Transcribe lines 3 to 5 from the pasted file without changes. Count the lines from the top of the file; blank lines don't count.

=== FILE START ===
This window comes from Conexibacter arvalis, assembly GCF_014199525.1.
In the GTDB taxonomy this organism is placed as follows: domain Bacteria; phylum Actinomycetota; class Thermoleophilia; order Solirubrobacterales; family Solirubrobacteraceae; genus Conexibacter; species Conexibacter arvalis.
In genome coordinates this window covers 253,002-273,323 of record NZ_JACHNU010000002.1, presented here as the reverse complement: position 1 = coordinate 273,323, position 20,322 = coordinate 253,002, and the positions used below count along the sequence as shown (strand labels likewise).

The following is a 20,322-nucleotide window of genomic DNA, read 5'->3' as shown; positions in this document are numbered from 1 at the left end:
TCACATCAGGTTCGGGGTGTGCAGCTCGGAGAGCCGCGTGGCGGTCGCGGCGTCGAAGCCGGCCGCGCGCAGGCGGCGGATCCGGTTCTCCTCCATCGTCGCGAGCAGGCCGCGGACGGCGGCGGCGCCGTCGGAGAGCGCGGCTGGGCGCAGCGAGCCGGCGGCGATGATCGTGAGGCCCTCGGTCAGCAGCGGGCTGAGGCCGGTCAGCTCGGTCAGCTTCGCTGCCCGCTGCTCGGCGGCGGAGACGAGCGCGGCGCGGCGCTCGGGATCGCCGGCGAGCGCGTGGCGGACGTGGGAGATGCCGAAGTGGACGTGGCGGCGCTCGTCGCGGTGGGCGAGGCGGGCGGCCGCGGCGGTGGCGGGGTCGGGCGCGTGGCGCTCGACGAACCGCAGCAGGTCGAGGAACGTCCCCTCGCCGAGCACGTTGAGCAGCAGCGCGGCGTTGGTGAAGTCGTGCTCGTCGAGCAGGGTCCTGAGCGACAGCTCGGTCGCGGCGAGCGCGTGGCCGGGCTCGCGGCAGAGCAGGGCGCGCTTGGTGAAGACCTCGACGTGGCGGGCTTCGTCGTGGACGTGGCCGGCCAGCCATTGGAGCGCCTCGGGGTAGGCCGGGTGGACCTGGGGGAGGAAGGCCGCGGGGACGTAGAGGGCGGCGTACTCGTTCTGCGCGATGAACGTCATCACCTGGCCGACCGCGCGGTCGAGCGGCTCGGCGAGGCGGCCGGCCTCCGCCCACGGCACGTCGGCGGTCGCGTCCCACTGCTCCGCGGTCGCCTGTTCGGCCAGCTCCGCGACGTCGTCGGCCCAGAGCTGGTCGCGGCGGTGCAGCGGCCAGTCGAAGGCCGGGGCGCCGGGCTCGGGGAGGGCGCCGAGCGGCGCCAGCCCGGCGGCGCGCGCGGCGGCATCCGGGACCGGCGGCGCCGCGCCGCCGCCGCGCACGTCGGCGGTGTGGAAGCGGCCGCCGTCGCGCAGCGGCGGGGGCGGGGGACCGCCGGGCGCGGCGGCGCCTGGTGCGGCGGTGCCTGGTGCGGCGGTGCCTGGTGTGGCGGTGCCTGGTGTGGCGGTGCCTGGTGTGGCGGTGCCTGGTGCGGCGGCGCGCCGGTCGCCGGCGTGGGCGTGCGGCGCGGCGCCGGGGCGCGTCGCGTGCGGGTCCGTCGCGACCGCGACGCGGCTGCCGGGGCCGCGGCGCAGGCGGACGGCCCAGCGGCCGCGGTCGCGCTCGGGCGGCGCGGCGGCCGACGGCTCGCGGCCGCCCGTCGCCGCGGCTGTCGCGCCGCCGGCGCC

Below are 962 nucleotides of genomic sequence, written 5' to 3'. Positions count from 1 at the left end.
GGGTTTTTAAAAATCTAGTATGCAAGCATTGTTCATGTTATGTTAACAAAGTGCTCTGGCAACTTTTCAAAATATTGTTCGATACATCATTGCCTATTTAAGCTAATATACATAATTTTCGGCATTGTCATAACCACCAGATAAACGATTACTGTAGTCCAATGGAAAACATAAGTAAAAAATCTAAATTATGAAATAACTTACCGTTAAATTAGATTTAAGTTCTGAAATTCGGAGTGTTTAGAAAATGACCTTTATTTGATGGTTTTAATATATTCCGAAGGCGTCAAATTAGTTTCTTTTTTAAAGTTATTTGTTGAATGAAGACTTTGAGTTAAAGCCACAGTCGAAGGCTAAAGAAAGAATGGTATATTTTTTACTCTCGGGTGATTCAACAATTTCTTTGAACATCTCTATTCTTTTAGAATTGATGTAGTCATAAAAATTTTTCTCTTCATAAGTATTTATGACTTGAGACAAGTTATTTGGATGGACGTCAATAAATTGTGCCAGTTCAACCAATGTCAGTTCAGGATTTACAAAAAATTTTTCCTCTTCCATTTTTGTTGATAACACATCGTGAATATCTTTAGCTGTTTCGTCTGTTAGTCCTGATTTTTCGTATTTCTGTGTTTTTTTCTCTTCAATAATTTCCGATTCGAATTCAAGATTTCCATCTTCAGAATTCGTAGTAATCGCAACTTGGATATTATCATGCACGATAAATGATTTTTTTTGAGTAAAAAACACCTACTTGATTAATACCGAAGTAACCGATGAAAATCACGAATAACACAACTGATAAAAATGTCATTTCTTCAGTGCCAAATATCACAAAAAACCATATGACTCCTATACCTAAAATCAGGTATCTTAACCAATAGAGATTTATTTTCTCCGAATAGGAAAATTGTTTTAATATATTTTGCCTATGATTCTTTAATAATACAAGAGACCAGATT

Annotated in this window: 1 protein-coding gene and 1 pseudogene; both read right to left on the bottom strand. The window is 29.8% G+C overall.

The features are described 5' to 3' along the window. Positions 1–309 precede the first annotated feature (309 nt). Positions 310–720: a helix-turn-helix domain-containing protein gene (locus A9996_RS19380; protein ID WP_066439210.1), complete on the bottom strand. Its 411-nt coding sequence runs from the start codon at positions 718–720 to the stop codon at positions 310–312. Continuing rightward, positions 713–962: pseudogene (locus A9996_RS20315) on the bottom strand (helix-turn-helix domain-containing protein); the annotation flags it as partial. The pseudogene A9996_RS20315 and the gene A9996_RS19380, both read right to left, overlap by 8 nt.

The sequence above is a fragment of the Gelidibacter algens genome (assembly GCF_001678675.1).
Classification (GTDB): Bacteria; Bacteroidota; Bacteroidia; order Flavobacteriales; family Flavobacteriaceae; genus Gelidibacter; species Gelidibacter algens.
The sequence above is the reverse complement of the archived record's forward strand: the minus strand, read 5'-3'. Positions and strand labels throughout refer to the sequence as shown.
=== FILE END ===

In genome coordinates this window covers 253,002-273,323 of record NZ_JACHNU010000002.1, presented here as the reverse complement: position 1 = coordinate 273,323, position 20,322 = coordinate 253,002, and the positions used below count along the sequence as shown (strand labels likewise).

The following is a 20,322-nucleotide window of genomic DNA, read 5'->3' as shown; positions in this document are numbered from 1 at the left end:
TCACATCAGGTTCGGGGTGTGCAGCTCGGAGAGCCGCGTGGCGGTCGCGGCGTCGAAGCCGGCCGCGCGCAGGCGGCGGATCCGGTTCTCCTCCATCGTCGCGAGCAGGCCGCGGACGGCGGCGGCGCCGTCGGAGAGCGCGGCTGGGCGCAGCGAGCCGGCGGCGATGATCGTGAGGCCCTCGGTCAGCAGCGGGCTGAGGCCGGTCAGCTCGGTCAGCTTCGCTGCCCGCTGCTCGGCGGCGGAGACGAGCGCGGCGCGGCGCTCGGGATCGCCGGCGAGCGCGTGGCGGACGTGGGAGATGCCGAAGTGGACGTGGCGGCGCTCGTCGCGGTGGGCGAGGCGGGCGGCCGCGGCGGTGGCGGGGTCGGGCGCGTGGCGCTCGACGAACCGCAGCAGGTCGAGGAACGTCCCCTCGCCGAGCACGTTGAGCAGCAGCGCGGCGTTGGTGAAGTCGTGCTCGTCGAGCAGGGTCCTGAGCGACAGCTCGGTCGCGGCGAGCGCGTGGCCGGGCTCGCGGCAGAGCAGGGCGCGCTTGGTGAAGACCTCGACGTGGCGGGCTTCGTCGTGGACGTGGCCGGCCAGCCATTGGAGCGCCTCGGGGTAGGCCGGGTGGACCTGGGGGAGGAAGGCCGCGGGGACGTAGAGGGCGGCGTACTCGTTCTGCGCGATGAACGTCATCACCTGGCCGACCGCGCGGTCGAGCGGCTCGGCGAGGCGGCCGGCCTCCGCCCACGGCACGTCGGCGGTCGCGTCCCACTGCTCCGCGGTCGCCTGTTCGGCCAGCTCCGCGACGTCGTCGGCCCAGAGCTGGTCGCGGCGGTGCAGCGGCCAGTCGAAGGCCGGGGCGCCGGGCTCGGGGAGGGCGCCGAGCGGCGCCAGCCCGGCGGCGCGCGCGGCGGCATCCGGGACCGGCGGCGCCGCGCCGCCGCCGCGCACGTCGGCGGTGTGGAAGCGGCCGCCGTCGCGCAGCGGCGGGGGCGGGGGACCGCCGGGCGCGGCGGCGCCTGGTGCGGCGGTGCCTGGTGCGGCGGTGCCTGGTGTGGCGGTGCCTGGTGTGGCGGTGCCTGGTGTGGCGGTGCCTGGTGCGGCGGCGCGCCGGTCGCCGGCGTGGGCGTGCGGCGCGGCGCCGGGGCGCGTCGCGTGCGGGTCCGTCGCGACCGCGACGCGGCTGCCGGGGCCGCGGCGCAGGCGGACGGCCCAGCGGCCGCGGTCGCGCTCGGGCGGCGCGGCGGCCGACGGCTCGCGGCCGCCCGTCGCCGCGGCTGTCGCGCCGCCGGCGCC